Software Product Engineering with Virtual Teams

With teams working from home during the pandemic, embracing a software product engineering approach poses special challenges. For example, a key strength of Agile and software product engineering methods is creating a development rhythm, or cadence – typically just days or weeks between iterations. To maintain that cadence when working from home, teams need the virtual equivalent of leaning across their workspace and bouncing an idea off a colleague – the grist for innovation.

We’re seeing technologies emerge that support virtual teams effectively, including whiteboarding during the ideation phase and video collaboration applications that enable document sharing. Team members working outside of traditional work hours need a “presence” application (e.g., Cisco Webex Teams or Microsoft Teams) when they need to find an expert on a particular topic – say, robotic process automation or machine learning – who is available now, even when “now” might be 11:00 PM local time.

Virtual teams also require new processes and a new mindset. Practices we’ve adopted in our own virtual product engineering pods include:

  • A way for people to signal they want to make a point during virtual meetings in the absence of visual cues like walking over to the whiteboard. Ideas include inviting people to enter their name in the chat window, or giving everyone a turn to weigh in, round-robin style.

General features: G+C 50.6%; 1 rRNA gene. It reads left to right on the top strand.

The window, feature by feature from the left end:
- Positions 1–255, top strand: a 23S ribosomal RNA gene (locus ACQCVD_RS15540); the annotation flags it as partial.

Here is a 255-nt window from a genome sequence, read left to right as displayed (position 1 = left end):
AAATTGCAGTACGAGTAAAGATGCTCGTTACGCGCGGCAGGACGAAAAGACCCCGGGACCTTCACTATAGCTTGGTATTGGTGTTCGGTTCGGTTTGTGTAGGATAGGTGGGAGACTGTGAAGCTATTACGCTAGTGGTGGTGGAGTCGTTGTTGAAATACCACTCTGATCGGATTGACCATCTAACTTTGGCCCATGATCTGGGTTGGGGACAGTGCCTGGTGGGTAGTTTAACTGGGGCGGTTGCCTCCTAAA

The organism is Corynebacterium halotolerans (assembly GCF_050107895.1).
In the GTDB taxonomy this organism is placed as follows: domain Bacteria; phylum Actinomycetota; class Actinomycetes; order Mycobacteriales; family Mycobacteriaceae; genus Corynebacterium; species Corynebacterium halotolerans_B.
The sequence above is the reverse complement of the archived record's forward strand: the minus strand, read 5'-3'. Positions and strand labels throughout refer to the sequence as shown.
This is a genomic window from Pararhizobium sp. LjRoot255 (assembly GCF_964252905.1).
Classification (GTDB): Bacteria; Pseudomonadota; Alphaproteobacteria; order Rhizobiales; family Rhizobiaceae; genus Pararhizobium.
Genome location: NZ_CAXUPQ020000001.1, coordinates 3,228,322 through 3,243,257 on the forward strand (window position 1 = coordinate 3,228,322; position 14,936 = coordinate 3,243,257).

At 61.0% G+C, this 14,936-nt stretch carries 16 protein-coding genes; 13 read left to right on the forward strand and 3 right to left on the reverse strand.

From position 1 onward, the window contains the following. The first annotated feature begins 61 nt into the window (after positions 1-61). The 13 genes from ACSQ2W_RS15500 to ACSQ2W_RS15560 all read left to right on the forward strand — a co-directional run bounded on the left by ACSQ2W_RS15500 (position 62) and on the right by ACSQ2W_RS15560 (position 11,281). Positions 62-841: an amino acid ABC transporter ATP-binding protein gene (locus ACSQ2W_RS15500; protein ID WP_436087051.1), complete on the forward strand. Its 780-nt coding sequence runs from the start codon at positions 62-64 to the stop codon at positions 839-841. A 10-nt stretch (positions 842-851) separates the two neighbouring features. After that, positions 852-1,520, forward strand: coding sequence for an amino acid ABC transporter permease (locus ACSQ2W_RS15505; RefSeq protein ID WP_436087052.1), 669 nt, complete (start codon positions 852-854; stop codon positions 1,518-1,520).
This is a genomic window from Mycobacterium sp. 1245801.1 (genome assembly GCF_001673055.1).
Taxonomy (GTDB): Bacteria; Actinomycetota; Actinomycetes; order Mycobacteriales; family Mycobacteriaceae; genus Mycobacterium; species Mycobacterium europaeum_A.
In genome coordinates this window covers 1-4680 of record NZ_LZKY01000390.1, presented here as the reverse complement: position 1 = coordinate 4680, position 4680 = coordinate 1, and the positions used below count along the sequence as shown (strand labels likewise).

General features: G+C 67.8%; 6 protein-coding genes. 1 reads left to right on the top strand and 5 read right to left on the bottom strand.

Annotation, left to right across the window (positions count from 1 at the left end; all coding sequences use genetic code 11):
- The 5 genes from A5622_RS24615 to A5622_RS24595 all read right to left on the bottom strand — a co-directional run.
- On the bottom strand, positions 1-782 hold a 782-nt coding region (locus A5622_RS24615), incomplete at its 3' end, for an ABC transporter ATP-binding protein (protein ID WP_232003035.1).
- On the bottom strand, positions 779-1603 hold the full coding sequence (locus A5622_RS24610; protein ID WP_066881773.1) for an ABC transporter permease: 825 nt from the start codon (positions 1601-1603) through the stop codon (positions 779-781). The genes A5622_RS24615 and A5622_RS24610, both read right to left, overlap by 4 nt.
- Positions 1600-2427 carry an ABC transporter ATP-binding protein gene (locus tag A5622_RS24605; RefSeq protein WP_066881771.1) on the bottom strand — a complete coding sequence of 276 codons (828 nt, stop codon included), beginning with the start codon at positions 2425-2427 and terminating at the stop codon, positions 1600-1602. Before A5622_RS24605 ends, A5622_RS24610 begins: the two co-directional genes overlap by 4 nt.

• A daily morning standup call and end-of-day retrospective call for all team members.

  • Open bridge or Webex Teams space to take the place of a physical coffee break area. An outlet for socializing is important for morale – and spontaneous learning.
  • Scheduled “lunch and learn” sessions or coffee breaks.

  • Virtual social and learning events, such as cooking classes or yoga, that give team members a break from intense projects and pandemic-related stress.
  • Information, advice and resources to help team members navigate work-from-home issues like keeping kids entertained and learning when everyone is home together. We let team members know it’s OK, for example, if a wandering toddler or barking dog make an appearance on the virtual channel.

Putting Customers Front and Center; Helping Teams Adapt

Building software for customers – not just the employees who serve them – requires a new take on Agile methods. The product owner now needs to serve as the customer’s proxy, constantly doing competitive research and soliciting user feedback to guide the next iteration.

Introducing customer-centric software engineering while working from home in the aftermath of the pandemic requires the right technology, a culture that brings team members together from wherever they are – and empathy and support for engineers as they work through professional and personal stress in the wake of pervasive change.

For a deeper dive, read our white paper “Becoming a Software-Centric Business – Best Path Forward in an Uncertain Post-COVID-19 World.” 

Visit our COVID-19 resources page for additional insights and updates.

Allen Shaheen

Allen Shaheen

Allen Shaheen is an Executive Vice-President  responsible for Cognizant’s North American regional delivery centers. He is also a board member of the... Read more